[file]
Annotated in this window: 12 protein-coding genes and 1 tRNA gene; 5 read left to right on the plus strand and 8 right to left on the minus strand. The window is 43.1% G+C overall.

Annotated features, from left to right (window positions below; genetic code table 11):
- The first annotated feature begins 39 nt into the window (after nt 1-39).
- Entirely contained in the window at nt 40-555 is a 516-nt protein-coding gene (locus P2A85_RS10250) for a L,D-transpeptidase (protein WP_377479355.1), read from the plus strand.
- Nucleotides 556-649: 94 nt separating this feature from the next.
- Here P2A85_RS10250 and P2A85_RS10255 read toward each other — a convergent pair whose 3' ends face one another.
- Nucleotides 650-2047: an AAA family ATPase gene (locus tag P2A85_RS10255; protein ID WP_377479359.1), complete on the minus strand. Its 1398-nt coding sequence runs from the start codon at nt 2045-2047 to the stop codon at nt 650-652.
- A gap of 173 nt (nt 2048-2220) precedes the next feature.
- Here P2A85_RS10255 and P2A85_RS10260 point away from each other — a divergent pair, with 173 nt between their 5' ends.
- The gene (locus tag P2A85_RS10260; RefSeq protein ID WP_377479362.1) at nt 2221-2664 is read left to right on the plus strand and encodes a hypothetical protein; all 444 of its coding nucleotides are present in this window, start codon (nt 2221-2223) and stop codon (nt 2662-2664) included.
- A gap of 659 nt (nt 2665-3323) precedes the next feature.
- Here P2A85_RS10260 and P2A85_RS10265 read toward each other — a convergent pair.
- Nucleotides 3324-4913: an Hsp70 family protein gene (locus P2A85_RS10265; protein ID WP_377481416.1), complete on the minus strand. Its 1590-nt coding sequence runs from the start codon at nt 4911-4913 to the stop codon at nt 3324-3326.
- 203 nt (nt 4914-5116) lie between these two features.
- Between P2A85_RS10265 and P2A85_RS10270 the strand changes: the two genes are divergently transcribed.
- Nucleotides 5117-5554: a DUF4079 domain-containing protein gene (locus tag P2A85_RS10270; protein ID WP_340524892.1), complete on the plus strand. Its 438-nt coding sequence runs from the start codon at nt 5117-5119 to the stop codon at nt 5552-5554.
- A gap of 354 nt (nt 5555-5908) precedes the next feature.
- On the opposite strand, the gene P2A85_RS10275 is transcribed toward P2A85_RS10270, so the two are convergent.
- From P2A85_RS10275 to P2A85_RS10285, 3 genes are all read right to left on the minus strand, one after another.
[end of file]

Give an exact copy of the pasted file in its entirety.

Annotated in this window: 12 protein-coding genes and 1 tRNA gene; 5 read left to right on the plus strand and 8 right to left on the minus strand. The window is 43.1% G+C overall.

Annotated features, from left to right (window positions below; genetic code table 11):
- The first annotated feature begins 39 nt into the window (after nt 1-39).
- Entirely contained in the window at nt 40-555 is a 516-nt protein-coding gene (locus P2A85_RS10250) for a L,D-transpeptidase (protein WP_377479355.1), read from the plus strand.
- Nucleotides 556-649: 94 nt separating this feature from the next.
- Here P2A85_RS10250 and P2A85_RS10255 read toward each other — a convergent pair whose 3' ends face one another.
- Nucleotides 650-2047: an AAA family ATPase gene (locus tag P2A85_RS10255; protein ID WP_377479359.1), complete on the minus strand. Its 1398-nt coding sequence runs from the start codon at nt 2045-2047 to the stop codon at nt 650-652.
- A gap of 173 nt (nt 2048-2220) precedes the next feature.
- Here P2A85_RS10255 and P2A85_RS10260 point away from each other — a divergent pair, with 173 nt between their 5' ends.
- The gene (locus tag P2A85_RS10260; RefSeq protein ID WP_377479362.1) at nt 2221-2664 is read left to right on the plus strand and encodes a hypothetical protein; all 444 of its coding nucleotides are present in this window, start codon (nt 2221-2223) and stop codon (nt 2662-2664) included.
- A gap of 659 nt (nt 2665-3323) precedes the next feature.
- Here P2A85_RS10260 and P2A85_RS10265 read toward each other — a convergent pair.
- Nucleotides 3324-4913: an Hsp70 family protein gene (locus P2A85_RS10265; protein ID WP_377481416.1), complete on the minus strand. Its 1590-nt coding sequence runs from the start codon at nt 4911-4913 to the stop codon at nt 3324-3326.
- 203 nt (nt 4914-5116) lie between these two features.
- Between P2A85_RS10265 and P2A85_RS10270 the strand changes: the two genes are divergently transcribed.
- Nucleotides 5117-5554: a DUF4079 domain-containing protein gene (locus tag P2A85_RS10270; protein ID WP_340524892.1), complete on the plus strand. Its 438-nt coding sequence runs from the start codon at nt 5117-5119 to the stop codon at nt 5552-5554.
- A gap of 354 nt (nt 5555-5908) precedes the next feature.
- On the opposite strand, the gene P2A85_RS10275 is transcribed toward P2A85_RS10270, so the two are convergent.
- From P2A85_RS10275 to P2A85_RS10285, 3 genes are all read right to left on the minus strand, one after another.